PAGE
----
Last week, I attended InterDrone 2016, the world’s largest dedicated commercial drone conference with 155 exhibitors and nearly 4,000 visitors from 50+ countries.
I went to InterDrone last year and was blown away. A lot of familiar faces this year, but a lot of new ones as well. I’m waiting on official figures from BZ Media, the team that puts on InterDrone, but during the event I had a chance to catch up with Carl Berndtson, their Director of Global Partnerships, and he noted significant growth on their end, both with conference participants and companies / sponsors exhibiting in the expo hall. As a media partner, I could certainly feel the growth, and I expect there to be even more next year.
The great part about a conference like this is that there’s truly something for everyone. I met people from all breeds of the industry. Drone manufacturers, software companies, accessory companies, training companies, media properties, you name it.
I’ve had a few days to digest, and below I wanted to share some of my observations from the conference. I caught up with some industry pals, met a ton of new ones, and learned a LOT about sUAS and the industry in the process.
OK, this isn’t really news at this point. If you’re reading this blog post, you’re likely already aware of the remarkable growth we’ve seen in the sUAS industry over the last couple of years.
But the general sentiment at InterDrone was…we’re all still growing, really fast. There’s a lot of change ahead.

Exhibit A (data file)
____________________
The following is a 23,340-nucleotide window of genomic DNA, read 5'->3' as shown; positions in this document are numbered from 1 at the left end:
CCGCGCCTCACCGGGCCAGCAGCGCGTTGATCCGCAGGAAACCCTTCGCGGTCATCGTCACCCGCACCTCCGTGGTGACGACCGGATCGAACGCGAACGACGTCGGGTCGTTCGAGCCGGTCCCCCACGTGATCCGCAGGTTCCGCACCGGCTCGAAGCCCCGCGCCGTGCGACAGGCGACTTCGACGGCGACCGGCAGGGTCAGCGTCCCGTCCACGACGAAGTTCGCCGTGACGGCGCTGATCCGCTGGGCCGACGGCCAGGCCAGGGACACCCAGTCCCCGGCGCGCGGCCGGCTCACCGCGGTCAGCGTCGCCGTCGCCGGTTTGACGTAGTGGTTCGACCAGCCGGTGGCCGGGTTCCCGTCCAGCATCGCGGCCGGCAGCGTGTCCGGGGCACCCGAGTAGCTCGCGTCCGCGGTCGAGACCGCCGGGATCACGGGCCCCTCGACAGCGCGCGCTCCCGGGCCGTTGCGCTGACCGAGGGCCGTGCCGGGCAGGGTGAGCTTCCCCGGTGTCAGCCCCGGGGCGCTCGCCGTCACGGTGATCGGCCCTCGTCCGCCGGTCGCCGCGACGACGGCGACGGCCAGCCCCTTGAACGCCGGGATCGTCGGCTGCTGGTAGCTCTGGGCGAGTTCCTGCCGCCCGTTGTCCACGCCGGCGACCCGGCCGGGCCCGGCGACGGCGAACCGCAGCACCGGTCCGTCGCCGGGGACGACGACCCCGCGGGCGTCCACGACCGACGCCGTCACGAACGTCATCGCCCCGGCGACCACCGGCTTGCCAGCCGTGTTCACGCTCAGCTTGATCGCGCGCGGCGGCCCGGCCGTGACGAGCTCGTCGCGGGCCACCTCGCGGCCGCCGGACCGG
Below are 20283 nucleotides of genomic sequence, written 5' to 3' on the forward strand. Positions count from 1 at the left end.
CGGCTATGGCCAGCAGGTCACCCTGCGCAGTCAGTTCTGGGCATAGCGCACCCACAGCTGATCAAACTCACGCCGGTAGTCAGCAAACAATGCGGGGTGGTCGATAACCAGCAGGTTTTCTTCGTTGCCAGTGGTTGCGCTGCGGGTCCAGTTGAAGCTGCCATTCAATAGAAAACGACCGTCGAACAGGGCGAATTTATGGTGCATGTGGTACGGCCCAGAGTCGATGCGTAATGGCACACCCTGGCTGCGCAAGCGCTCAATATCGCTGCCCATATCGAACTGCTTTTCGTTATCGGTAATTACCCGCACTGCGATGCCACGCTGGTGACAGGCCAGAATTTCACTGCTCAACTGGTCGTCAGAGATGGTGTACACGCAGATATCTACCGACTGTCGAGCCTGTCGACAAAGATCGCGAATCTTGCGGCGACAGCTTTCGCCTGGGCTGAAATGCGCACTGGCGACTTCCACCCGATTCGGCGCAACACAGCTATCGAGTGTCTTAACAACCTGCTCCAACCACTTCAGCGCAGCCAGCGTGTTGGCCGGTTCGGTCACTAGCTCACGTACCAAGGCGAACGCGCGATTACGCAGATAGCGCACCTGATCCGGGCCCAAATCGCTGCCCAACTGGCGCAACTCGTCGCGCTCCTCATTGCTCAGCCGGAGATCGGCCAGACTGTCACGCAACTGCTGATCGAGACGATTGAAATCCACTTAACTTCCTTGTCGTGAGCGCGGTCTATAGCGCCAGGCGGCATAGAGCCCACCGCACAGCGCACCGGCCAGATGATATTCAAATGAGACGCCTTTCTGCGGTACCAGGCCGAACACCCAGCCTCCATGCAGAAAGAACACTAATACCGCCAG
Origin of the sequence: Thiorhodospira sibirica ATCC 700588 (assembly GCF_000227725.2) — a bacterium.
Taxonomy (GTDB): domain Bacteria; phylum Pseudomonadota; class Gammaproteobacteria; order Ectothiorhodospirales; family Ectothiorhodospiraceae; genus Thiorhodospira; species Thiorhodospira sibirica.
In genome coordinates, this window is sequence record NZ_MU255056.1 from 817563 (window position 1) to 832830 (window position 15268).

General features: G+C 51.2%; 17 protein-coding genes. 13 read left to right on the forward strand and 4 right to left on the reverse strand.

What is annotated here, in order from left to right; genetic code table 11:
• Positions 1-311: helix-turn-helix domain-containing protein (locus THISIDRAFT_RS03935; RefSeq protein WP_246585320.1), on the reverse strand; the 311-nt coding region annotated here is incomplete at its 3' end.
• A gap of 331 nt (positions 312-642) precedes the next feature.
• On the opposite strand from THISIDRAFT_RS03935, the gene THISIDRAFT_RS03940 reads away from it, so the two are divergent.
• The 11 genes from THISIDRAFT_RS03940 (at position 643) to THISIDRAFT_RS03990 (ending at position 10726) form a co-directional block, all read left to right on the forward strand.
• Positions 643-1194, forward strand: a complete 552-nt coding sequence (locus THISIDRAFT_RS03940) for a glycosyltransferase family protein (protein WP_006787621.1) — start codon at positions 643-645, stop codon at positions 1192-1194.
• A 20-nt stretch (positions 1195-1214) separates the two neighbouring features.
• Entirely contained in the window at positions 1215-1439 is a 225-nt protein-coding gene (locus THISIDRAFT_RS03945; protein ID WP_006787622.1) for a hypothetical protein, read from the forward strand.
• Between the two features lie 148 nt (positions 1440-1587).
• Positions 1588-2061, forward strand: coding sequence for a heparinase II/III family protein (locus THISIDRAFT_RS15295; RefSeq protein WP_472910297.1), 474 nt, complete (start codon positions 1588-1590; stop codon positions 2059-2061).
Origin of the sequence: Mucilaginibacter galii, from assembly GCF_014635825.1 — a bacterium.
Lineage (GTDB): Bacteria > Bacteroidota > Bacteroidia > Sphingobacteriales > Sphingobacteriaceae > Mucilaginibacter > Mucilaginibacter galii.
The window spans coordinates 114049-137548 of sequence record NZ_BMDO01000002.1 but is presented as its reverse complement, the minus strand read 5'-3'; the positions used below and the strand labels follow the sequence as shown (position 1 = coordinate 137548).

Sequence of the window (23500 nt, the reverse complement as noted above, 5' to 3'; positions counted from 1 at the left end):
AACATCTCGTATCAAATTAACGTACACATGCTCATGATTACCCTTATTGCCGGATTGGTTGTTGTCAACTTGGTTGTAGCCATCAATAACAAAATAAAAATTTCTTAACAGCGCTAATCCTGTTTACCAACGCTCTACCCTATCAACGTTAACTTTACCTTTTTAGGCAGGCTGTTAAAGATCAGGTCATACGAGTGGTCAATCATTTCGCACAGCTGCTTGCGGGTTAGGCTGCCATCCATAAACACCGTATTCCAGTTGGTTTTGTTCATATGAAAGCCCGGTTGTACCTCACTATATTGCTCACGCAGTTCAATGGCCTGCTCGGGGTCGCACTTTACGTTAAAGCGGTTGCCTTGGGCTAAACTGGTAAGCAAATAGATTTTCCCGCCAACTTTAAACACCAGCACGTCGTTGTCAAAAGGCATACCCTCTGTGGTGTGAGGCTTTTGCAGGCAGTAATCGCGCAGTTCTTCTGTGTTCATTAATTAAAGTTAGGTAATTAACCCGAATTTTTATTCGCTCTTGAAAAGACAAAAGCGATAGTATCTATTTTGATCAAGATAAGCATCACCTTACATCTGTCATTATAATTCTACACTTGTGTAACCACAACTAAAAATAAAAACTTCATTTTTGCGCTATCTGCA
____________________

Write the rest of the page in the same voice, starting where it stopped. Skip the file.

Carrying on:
In his opening address, Ted Bahr, the President of BZ Media and Chairman of InterDrone, joked that if you’ve been flying for 2-3 years, you’re a “grizzled veteran” in the industry.
And in Michael Huerta’s (the Administrator of the FAA’s) keynote address, he spoke of how in the first month of the Section 333 sUAS regulations, there were only 7 authorized operators, whereas the new Part 107 regulations and certification process already boasts thousands of participants. 3,000+ people studied for and took their Aeronautical Knowledge Test the very first day the regulations went into effect, on Monday August 29th, 2016.
Huerta went on to say that the FAA is dedicated to “stop moving at the speed of government,” and I can almost imagine him using this as a mantra with his team in the hallowed halls of the FAA, given the updates we’ve seen just in the last 12 months, from a brand new online registration process to a whole new set of sUAS regulations.
I promise I’ll stop being so U.S.-centric after this point, but it looks like we’ll continue to see regulatory updates over the next few months. Huerta announced that by the end of the 2016 year, he plans to have a proposal out that re-examines what it means to fly over people. They’re also working on another proposal to allow folks to fly BVLOS. It’s unclear how each of these proposals would be integrated into the existing Part 107 waiver request process.
I’ve been fortunate to chat with hundreds of sUAS operators over the last couple of years, and too often do I get the feeling that people think they can just buy a drone and then make a lot of money.
It’s like, Phase 1, buy drone. Phase 2, get certified. Phase 3, profit.